As is true of a nice paper, there are many issues raised. Limiting to those that relate to AD, how important is it that the selectivity found in the Hq mutant mice is restricted to cells that are traditionally unaffected in AD? Is the expression of cell cycle and cell death seen in AD through the same mechanism suggested in the Hq mutant? It is probable that other challenges, such as growth factor changes, that do not demonstrably affect the Hq mutants, play a significant role in AD. Although much attention has been recently devoted to the C terminal fragment of APP in AD, this paper suggests another class of mechanism whose potential applicability to AD requires experimental exploration.

  2. Harlequin and Alzheimer Disease: Remarkable Parallels
    If it takes years to die, it is not by an apoptotic mechanism. Klein and colleagues (2002) present an excellent model for this assertion and a couple of other phenomena that are present in Alzheimer disease (AD) and other neurodegenerative conditions. First, it shows how apoptotic death can be avoided in neurons that really do need to stick around (Raina et al., 2001). This phenomenon is remarkably similar to one we previously termed "abortosis" (Raina et al., 2001). Additionally, it provides a mechanism for how oxidative stress is proximal in the pathophysiology of AD (Nunomura et al., 2001) and by itself can lead to cell cycle re-entry in vulnerable neurons with subsequent arrest of the cell cycle program. Indeed, the combination of oxidative stress and cell cycle re-entry, in a "two-hit" manner, may be what bring forth the mature neurodegenerative phenotype in AD (Zhu et al., 2001). It will be exciting to see to what extent the Harlequin mutant mouse model parallels other aspects of neurodegenerative diseases.

    Arun K. Raina, George Perry, Xiongwei Zhu, and Mark A. Smith. Institute of Pathology, Case Western Reserve University, Cleveland, Ohio USA; mas21@po.cwru.edu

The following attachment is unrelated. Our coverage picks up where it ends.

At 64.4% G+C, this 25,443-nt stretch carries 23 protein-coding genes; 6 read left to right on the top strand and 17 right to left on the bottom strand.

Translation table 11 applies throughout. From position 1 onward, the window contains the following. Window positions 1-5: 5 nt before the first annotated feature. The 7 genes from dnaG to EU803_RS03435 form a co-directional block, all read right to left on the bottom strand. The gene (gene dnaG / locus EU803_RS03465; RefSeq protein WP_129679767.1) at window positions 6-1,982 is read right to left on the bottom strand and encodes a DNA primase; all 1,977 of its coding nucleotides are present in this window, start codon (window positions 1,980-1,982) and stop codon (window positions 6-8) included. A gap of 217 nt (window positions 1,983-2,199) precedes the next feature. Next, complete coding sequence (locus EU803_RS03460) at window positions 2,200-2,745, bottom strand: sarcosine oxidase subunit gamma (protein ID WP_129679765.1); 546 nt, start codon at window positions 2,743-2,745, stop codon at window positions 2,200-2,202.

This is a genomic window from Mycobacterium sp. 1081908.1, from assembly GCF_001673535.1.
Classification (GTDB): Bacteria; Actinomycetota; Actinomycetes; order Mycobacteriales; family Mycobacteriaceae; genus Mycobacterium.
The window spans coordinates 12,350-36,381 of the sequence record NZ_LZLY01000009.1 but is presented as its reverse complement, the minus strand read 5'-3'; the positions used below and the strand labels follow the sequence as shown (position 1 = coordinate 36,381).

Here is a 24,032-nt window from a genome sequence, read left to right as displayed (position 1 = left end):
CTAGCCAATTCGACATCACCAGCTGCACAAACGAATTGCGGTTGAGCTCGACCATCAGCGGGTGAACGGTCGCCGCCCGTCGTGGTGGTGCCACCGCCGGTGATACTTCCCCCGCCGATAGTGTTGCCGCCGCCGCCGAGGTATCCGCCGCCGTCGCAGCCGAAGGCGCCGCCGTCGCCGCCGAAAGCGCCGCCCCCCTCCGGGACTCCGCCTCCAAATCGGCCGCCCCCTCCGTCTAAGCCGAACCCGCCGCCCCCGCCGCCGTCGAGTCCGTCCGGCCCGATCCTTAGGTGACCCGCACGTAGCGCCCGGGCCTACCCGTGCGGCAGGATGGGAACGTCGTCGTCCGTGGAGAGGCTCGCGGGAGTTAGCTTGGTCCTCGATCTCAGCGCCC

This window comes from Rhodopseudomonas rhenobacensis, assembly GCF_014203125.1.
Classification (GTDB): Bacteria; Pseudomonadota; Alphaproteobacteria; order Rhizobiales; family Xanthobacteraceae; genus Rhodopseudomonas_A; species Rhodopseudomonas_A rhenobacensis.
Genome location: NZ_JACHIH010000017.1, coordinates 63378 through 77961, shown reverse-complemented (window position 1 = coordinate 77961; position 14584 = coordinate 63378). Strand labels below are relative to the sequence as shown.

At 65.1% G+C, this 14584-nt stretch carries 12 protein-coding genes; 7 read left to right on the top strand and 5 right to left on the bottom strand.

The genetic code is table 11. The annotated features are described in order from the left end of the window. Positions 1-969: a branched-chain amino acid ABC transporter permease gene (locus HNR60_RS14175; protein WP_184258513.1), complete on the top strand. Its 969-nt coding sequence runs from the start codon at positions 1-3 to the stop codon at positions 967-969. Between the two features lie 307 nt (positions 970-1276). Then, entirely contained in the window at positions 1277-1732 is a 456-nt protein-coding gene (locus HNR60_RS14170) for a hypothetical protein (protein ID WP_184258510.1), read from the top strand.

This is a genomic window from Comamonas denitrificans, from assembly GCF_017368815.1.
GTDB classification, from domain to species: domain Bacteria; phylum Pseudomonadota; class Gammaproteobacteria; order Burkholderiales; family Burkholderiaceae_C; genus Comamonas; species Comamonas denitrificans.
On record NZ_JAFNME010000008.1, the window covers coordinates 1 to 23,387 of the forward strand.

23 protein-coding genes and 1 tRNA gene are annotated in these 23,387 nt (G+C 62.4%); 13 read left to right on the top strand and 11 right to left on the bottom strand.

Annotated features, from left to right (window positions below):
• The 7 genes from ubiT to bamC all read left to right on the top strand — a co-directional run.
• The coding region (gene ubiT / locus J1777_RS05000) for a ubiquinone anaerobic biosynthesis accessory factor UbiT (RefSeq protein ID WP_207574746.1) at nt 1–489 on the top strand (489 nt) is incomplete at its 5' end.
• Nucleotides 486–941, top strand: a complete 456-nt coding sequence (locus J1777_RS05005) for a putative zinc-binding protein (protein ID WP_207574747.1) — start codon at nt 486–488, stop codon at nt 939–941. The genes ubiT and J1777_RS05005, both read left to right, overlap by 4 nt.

References:

    . The harlequin mouse mutation downregulates apoptosis-inducing factor. Nature. 2002 Sep 26;419(6905):367-74. PubMed.

    . Oxidative damage is the earliest event in Alzheimer disease. J Neuropathol Exp Neurol. 2001 Aug;60(8):759-67. PubMed.

    . Abortive apoptosis in Alzheimer's disease. Acta Neuropathol. 2001 Apr;101(4):305-10. PubMed.

    . Differential activation of neuronal ERK, JNK/SAPK and p38 in Alzheimer disease: the 'two hit' hypothesis. Mech Ageing Dev. 2001 Dec;123(1):39-46. PubMed.

    View all comments by George Perry
  3. I loved this paper.This work makes a compelling case for the involvement of oxidative stress in unscheduled cell cycle re-entry of postmitotic neurons, with consequent apoptosis. What is remarkable is the selective vulnerability of cerebellar and retinal neurons, despite of the fact that the AIF gene, in which the ecotropic provirus inserted, is expressed throughout brain. The Hq mutant mouse might therefore serve as a model not only for studying how oxidative damage leads to activation of the cell cycle in cerebellar neurons, but also for delineating the basis of the resistance to this death scheme of hippocampal and cerebral neurons for example. It is also curious that only neurons of the CNS seem to be affected in the Hq mouse – or was this the only tissue studied here? I did a search for more comprehensive phenotypic description of the Hq mouse, but found only one report about ichthyosis, a condition in which the skin becomes thickened, devoid of hair, and scaly. AIF is, apparently, expressed ubiquitously in normal tissues and in a variety of cancer cell lines. This Hq mouse model would also be useful for determining why mutation of the AIF gene affects only certain tissue types.

References

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  1. recent live discussion

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Primary Papers

  1. . The harlequin mouse mutation downregulates apoptosis-inducing factor. Nature. 2002 Sep 26;419(6905):367-74. PubMed.